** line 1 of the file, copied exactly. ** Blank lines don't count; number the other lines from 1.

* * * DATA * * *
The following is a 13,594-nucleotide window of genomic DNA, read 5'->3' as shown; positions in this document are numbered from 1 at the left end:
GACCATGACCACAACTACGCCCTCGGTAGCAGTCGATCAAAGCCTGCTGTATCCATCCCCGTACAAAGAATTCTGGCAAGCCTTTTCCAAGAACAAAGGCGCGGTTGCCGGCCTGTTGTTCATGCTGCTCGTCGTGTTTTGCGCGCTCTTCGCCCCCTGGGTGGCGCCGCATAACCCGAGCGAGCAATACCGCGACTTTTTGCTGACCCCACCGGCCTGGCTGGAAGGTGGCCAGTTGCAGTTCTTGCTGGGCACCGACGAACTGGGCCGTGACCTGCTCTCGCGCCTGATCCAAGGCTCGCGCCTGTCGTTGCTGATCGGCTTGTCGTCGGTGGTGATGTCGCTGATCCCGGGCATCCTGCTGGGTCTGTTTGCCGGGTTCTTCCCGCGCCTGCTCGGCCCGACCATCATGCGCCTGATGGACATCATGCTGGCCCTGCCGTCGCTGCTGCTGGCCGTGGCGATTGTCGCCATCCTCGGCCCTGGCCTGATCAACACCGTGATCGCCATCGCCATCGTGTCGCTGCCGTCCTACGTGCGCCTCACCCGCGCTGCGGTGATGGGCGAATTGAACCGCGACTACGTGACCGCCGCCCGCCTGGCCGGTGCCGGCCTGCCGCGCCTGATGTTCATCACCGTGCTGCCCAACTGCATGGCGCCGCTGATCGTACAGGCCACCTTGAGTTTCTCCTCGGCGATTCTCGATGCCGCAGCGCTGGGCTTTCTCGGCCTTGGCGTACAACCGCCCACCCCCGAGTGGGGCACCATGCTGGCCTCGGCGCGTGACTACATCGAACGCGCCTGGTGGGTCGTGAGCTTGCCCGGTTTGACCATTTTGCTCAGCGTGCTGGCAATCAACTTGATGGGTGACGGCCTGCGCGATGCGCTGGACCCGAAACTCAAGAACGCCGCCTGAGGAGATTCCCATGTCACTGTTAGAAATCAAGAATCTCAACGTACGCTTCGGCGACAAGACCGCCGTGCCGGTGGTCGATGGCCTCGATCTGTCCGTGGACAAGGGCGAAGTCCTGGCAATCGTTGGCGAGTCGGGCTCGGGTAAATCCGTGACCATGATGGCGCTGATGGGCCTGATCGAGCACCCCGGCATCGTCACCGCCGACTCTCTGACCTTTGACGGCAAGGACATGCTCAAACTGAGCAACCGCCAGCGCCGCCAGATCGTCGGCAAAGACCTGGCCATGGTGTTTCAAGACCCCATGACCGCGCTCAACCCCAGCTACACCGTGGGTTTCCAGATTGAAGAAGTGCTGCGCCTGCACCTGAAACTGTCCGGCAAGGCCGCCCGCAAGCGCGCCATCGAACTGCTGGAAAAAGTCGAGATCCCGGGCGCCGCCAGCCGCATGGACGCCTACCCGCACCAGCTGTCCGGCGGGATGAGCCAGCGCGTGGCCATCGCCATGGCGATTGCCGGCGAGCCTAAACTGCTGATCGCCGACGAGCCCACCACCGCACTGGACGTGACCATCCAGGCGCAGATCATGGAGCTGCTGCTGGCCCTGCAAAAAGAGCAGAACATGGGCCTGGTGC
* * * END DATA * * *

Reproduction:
The following is a 13,594-nucleotide window of genomic DNA, read 5'->3' as shown; positions in this document are numbered from 1 at the left end: